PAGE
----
Thursday, February 4, 2010

The Distributist's Bookshelf: Henry David Thoreau's Walden

In A Week on the Concord and Merrimack Rivers / Walden; Or, Life in the Woods / The Maine Woods / Cape Cod (Library of America) by Henry David Thoreau. ♦♦♦♦♦ ♠ ♠
(New York: Literary Classics of the United States, Inc., 1985).
pp. 321-587

"I went to the woods because I wished to live deliberately, to front only the essential facts of life, and see if I could not learn what it had to teach, and not, when I came to die, discover that I had not lived.... I wanted to live deep and suck out all the marrow of life..."
- Thoreau, What I Lived For
In 1845, Henry David Thoreau took to the woods near Concord, Massachusetts with the goal "to live deliberately." He meticulously recorded the practical exigencies of his experiment and set them down in several hundreds of words which are amongst the finest prose ever composed in the English language. Whether or not Thoreau succeeded in his Quixotic experiment, he certainly did succeed in crafting one of the finest and most beautiful books ever written by an American.

It may seem a similarly Quixotic experiment to make Thoreau's treatise a hallmark of the ideal Distributist's Bookshelf. His philosophy of transcendentalism, for example, is rather at odds with the traditional metaphysical axiology of distributist thinkers like Belloc and Chesterton. His romantic notions of ideal pagandom and his fetish for Oriental wisdom would fain have met Belloc's approval, if quoted to him over a beer in a homely British Inn. But let's take a look at Walden and see why I think it deserves a place in every truly humane reader's library.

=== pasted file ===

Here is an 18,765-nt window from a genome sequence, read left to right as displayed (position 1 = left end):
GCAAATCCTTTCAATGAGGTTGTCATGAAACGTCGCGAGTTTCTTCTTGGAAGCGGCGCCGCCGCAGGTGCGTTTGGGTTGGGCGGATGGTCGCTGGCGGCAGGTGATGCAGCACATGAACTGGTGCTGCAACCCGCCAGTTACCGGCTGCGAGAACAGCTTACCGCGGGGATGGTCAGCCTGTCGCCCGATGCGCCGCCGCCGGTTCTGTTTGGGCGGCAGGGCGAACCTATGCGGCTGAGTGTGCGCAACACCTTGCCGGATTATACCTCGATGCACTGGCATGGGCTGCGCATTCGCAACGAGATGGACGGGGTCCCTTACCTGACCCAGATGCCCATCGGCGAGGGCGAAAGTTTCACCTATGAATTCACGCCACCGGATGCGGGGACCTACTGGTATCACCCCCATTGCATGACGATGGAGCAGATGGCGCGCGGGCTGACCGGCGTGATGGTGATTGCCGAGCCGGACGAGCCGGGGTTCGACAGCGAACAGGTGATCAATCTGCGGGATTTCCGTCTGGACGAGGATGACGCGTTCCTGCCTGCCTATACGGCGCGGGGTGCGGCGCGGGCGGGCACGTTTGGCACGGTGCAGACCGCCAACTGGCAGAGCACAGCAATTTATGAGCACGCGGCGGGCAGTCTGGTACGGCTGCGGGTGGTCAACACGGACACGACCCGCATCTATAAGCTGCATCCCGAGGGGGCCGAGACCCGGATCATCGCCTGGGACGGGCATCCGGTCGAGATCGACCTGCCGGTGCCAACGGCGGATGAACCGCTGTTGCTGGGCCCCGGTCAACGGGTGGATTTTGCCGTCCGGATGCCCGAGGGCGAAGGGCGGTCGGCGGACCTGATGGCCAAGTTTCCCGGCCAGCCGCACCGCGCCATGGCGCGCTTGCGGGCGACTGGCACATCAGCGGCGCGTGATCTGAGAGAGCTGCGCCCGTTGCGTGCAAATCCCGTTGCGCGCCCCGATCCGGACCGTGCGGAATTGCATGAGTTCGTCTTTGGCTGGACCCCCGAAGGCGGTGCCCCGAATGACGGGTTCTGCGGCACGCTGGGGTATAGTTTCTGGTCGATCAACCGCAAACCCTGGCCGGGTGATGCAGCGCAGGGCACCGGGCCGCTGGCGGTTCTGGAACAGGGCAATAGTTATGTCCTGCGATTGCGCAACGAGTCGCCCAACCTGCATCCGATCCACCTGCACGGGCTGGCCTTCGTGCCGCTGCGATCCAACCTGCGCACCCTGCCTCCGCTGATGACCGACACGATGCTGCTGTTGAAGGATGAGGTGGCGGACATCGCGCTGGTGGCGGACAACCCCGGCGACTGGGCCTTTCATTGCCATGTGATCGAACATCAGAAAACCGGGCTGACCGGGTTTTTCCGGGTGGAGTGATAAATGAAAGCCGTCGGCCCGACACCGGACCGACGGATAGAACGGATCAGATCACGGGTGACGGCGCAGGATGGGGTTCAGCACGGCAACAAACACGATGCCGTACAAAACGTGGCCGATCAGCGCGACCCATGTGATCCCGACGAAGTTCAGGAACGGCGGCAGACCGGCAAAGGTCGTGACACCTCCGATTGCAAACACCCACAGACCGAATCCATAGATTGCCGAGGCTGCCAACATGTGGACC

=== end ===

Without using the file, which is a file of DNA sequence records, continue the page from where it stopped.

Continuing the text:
A good place to start is Thoreau's discussion of Economy. In the first chapter of his book, he outlines the "necessaries of life for man" which include "Food, Shelter, Clothing, and Fuel" (332). He distinguishes these from luxuries, which he says are not merely unnecessary, but often times positive distractions from more important things (334). He continues, in the same place,
When he has obtained those things which are necessary to life, there is another alternative than to obtain the superfluities; and that is, to adventure on life now, his vacation from humbler toil having commenced... (op. cit.).